The lens cover can be conveniently attached to the side strap with a magnet.

The battery cover includes a safety strap so that it cannot be accidentally lost while changing batteries at night. However, the battery is installed in the device at a downward angle, which must be considered when opening the cover to prevent the battery from unintentionally falling out, which can be inconvenient at night.

Hikmicro Condor CQ50L

The menu interface is well-designed and intuitive, and anyone familiar with electronic devices will quickly get used to it.

Among the software features, we want to highlight the automatic screen shutdown function of the device. When the motion sensor detects that the device has been set down on a flat surface or hung in a suspended position, the screen turns off to conserve battery power. During rapid terrain scanning, we sometimes wanted to hold the device at a more tilted angle to capture a larger area of interest in our field of view, causing the screen to turn off. With practice, we quickly learned how far we could tilt the device before the screen turned off. Of course, this function can be disabled in the menu, but that would sacrifice battery saving.

Screen turn-off function in Hikmicro Condor CQ50L (source: Hikmicro)
Screen turn-off function in Hikmicro Condor CQ50L (source: Hikmicro)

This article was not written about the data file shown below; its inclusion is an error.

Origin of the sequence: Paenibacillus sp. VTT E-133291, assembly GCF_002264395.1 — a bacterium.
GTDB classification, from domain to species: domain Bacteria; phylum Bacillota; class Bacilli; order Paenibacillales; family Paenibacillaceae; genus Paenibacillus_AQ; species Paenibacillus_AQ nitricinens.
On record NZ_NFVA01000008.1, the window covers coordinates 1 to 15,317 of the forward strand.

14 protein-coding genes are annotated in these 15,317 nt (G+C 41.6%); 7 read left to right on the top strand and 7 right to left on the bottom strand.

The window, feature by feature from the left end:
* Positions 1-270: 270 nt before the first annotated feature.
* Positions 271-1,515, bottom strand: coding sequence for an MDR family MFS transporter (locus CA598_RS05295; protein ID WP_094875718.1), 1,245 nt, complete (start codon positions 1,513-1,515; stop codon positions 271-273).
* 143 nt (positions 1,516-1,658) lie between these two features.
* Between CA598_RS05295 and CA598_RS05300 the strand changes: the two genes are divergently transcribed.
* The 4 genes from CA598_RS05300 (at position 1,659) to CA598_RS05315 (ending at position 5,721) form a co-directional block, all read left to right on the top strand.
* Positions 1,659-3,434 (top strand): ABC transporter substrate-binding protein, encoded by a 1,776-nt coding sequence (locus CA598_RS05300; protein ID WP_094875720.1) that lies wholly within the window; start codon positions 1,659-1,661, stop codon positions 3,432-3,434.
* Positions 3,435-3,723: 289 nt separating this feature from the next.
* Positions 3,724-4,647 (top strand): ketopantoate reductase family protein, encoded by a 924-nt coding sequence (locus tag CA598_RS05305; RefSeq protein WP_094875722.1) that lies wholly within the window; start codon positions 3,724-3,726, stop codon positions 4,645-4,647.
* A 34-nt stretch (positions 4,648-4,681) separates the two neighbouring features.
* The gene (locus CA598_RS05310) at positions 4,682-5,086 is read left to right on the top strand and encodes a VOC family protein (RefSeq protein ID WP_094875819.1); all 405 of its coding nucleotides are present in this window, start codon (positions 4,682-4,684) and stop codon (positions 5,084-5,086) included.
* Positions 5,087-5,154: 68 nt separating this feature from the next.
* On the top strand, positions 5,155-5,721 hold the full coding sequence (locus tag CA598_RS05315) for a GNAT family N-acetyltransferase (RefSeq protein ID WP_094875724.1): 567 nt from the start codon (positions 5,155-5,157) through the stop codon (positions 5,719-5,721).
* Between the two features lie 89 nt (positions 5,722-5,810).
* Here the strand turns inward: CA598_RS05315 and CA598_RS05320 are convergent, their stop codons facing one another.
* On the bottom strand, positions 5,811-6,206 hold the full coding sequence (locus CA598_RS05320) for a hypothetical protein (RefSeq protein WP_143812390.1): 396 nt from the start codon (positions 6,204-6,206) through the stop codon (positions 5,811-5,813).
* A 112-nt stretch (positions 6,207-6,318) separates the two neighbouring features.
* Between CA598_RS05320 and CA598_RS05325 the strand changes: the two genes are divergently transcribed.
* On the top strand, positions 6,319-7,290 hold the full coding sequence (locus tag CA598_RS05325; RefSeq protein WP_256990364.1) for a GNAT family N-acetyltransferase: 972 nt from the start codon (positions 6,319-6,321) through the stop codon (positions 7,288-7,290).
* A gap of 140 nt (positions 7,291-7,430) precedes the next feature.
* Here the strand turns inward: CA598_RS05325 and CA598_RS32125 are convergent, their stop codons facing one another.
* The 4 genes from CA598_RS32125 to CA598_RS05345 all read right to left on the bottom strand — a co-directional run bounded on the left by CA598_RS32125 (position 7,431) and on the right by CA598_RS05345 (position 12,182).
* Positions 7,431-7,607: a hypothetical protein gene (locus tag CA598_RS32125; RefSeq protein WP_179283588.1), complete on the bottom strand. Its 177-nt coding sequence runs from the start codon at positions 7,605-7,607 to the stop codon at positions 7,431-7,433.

Need additional information?


The Condor series uses a single 18650 type battery for power. HIKMICRO does not specify a recommended length or whether the batteries should have the button on the positive pole. In the package, three 3000mAh batteries are included, each with the button on the positive pole. According to HIKMICRO’s claims, each of these batteries should last at least 3 hours, providing a total of 9 hours of reliable use. Using 18650 batteries in electronic devices is generally a very practical solution. They are widely available worldwide, and if one fails, it can be replaced for a few euros. Many people already use them in their hunting devices, which simplifies logistics for spare batteries. However, a downside of 18650 batteries is their relatively low capacity compared to larger, heavier, and more expensive factory-made batteries. Therefore, they need to be replaced during hunting trips.

Batteries in Hikmicro Condor CQ50L
Batteries in Hikmicro Condor CQ50L (source: Hikmicro)

When HIKMICRO first released units from the Condor series onto the market, they encountered an issue with excessive battery voltage consumption. This caused the battery charge indicator to drop to the last bar after about 30 minutes of use, automatically disabling the laser rangefinder. This flaw led to some dissatisfaction among initial customers, but HIKMICRO responded promptly and issued a software update. Now, new devices entering the market no longer have this issue. However, if a customer encounters a unit from the initial batch, they can download a software patch via the HIKMICRO Sight app to resolve the issue and restore normal operation to their device.